It might seem like a paradox that you want a dark field to see things with an expensive microscope. As [IMSAI Guy] explains, a dark field microscope doesn’t make the subject dark. It makes the area surrounding the subject dark. After selling his expensive microscope, he found he missed having the capability, so he decided to make one cheaply. You can see how he did it in the video, below.
Dark field microscopy gives better contrast and resolution by discarding light that shines directly through or reflects directly from a sample. The only light you see is any that scatters. If you think about a normal microscope, you can imagine a cone of light coming from the top or the bottom. The tip of the cone hits the sample and then spreads back out into another cone of light. What hits your eye –well, actually, the eyepiece — is all the light from that cone. In a dark field instrument, the illumination cone is hollow — the light is just a ring. That means any light the sample doesn’t scatter gets blocked by a stop in the objective. When there is no sample, there’s no unblocked light, so you see a “dark field.”
Light that either refracts through the sample (from below) or bounces off a feature (from the top) will wind up in the hollow area that passes through the objective and you’ll see the image. It may surprise you that you may already have a piece of dark field technology on your desk. Optical computer mice that can work on glass surfaces use this same technique. If you want to see some examples and a diagram of how it all works, we did a post on a similar lower tech mod. There’s also Wikipedia.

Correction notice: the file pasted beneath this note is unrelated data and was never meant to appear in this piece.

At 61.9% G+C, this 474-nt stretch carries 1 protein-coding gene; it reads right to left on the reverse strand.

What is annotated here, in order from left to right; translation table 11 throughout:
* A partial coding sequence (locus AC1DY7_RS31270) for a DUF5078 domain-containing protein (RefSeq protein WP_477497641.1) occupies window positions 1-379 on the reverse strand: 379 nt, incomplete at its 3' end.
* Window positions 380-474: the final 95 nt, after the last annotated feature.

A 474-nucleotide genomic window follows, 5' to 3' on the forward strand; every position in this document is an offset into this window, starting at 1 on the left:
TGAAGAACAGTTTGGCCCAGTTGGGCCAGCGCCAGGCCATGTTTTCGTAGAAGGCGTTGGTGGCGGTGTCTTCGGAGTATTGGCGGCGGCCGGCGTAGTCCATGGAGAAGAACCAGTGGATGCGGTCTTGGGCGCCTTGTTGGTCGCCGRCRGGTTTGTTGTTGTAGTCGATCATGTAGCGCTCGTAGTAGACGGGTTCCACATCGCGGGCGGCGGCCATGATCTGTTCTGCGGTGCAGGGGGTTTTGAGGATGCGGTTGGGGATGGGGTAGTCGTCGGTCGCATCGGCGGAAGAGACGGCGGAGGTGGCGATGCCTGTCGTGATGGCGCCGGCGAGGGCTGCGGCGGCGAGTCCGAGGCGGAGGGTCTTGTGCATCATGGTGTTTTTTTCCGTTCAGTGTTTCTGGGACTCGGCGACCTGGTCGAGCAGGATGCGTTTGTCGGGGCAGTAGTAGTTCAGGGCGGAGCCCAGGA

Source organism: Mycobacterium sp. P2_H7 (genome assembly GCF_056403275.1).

The secret to doing this cheaply was to get a used dark field objective with a little rust on the barrel and then modify them with a custom PC board to create an LED ring light. This is different from the usual illuminator which shines a light through a patch stop to block the inner light. In this case, the light is made into a ring shape by virtue of the arrangement of the LEDs.